Preparation is key. The better the key is prepared for the keytop, the better your final results. The key must be absolutely level and flat, so don't rush the prep step.

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Important! Always wear protective gear. Wear safety goggles, earplugs, and a pair of gloves protect you from sanding yourself.  

If replacing plastic with identical plastic, you may be able to just use fine sandpaper instead of milling. Grinding down the keys unnecessarily or unevenly will only result in tears, so measure measure measure. 

Imitation ivory and plastic keytops are thicker than antique ivory veneers, so you will need to grind down the key. Use a belt grinder for this task. Disc sanders and band saws will do the job, but you won't have nearly as much control. Grinding down the key by millimeters or even fractions of millimeters is all you're going for. All you're doing is removing roughness, old glue, and bringing the height of the key down just enough to keep the keytops aligned. Do it, but don't overdo it.

Measure the keytops to make sure they are even, flat, and will align perfectly with the key. Test fit the keytop in its proper place (without gluing) and ensure everything is even using your level. You may need to sand the keytops or file them down to fit. 

Everything perfect? Good, now it's time to adhere the keytop.

image Schaff

Imitation Ivory or Plastic Only

Now brush a small amount of PVC-E glue to the wooden key and the bottom of the keytop. Only use a small amount of glue and make sure it doesn't spill over the edges of either the key or the keytop. 

When the glue is tacky and no longer soggy, align the keytop with the key. Let me emphasize that. Align the keytop with the key. If these are not exactly right, you'll have to start over. When you're sure it's perfect, press the keytop into place and hold it firmly for about a minute. You may wish to use a key clamp.

Natural Ivory Only

When working with salvaged ivory, you'll need to prepare both the key and the ivory keytop. Use coarse sandpaper to break up old glue, then use fine grit to smooth the surface. Use your chisel to clear away old glue from the tip of the tail if it is still adhered to the key.

Prepare the cement wafer by measuring it against the key and keytop. These wafers are usually oversized, so use sharp scissors to trim it down to size.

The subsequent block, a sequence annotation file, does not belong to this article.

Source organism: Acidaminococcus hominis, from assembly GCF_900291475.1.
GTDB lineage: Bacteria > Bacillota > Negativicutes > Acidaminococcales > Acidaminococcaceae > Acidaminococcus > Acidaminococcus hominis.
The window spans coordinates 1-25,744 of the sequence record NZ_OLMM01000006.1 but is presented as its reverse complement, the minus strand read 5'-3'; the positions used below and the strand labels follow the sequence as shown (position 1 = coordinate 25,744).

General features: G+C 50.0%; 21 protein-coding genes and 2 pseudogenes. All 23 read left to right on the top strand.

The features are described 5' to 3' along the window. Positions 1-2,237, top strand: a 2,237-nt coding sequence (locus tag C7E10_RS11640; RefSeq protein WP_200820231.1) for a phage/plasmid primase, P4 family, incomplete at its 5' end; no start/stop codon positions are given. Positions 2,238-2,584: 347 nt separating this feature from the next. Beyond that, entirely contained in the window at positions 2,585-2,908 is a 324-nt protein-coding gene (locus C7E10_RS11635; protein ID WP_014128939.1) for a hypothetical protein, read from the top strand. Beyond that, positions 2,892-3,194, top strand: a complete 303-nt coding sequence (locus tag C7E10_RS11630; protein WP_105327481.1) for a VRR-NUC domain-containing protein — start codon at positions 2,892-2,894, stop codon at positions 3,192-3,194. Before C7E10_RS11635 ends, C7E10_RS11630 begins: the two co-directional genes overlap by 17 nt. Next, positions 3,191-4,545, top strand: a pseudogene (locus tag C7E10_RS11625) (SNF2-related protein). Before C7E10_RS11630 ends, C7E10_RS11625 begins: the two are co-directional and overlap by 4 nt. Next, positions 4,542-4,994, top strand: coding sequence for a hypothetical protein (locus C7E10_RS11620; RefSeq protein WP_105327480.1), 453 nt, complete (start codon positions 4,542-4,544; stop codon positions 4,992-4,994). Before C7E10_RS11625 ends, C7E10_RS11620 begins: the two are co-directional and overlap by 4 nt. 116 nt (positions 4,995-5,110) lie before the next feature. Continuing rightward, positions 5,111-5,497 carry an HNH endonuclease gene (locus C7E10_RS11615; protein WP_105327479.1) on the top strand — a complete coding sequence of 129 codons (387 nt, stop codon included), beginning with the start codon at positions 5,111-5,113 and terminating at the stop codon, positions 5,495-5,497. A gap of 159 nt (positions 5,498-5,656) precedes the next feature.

Soak the cement wafer in water for 30 seconds, then carefully apply it to the key with tweezers. Align it flush with the tail to ensure that there's no gap when you stick on the head. Make sure there are no wrinkles or bubbles in the cement.

When you have the piece aligned just right, press it down firmly then use your ivory key clamp. Heat the clamp with a heat gun or other temperature source before putting it in place. The cement will bubble out of the edges a little bit -- that's okay. You can clean it up later.  Let the clamp cool naturally. This could take up to an hour, so be patient! This extra step may be time-consuming, but it is important since it prevents any slipping and ensures that there's no unsightly gap between the head and the tail.

All Materials

When the adhesive is dry, buff the edges to clean up any excess glue and smooth out rough edges.

If the new keytop is a bit too long and has excess lip hanging over the front edge of the wood, file it down or sand it. This is common when using ivory, since each piece is totally unique. For ivory, use a wide sanding block to even out the keys all at once. Sanded keys may not retain their rounded edges in the front, so carefully use sandpaper to smooth them out. 

Cleaning the edges and sides of the keys is important to the final look and function of your piano. Use your sanding block, razor knife, or machinist's file to carefully clean away excess glue and final fit the edges of the keytop to the key. We prefer a machinist's file for those hard to reach inside corners. File gently, check often. This is the artistic part of the job, so have fun with it and take your time perfecting your work. 

And there you have it! One replaced keytop! 

If this seems like it's out of your league or just too big a job to handle, leave it to us. Contact us for custom piano keytop repair service.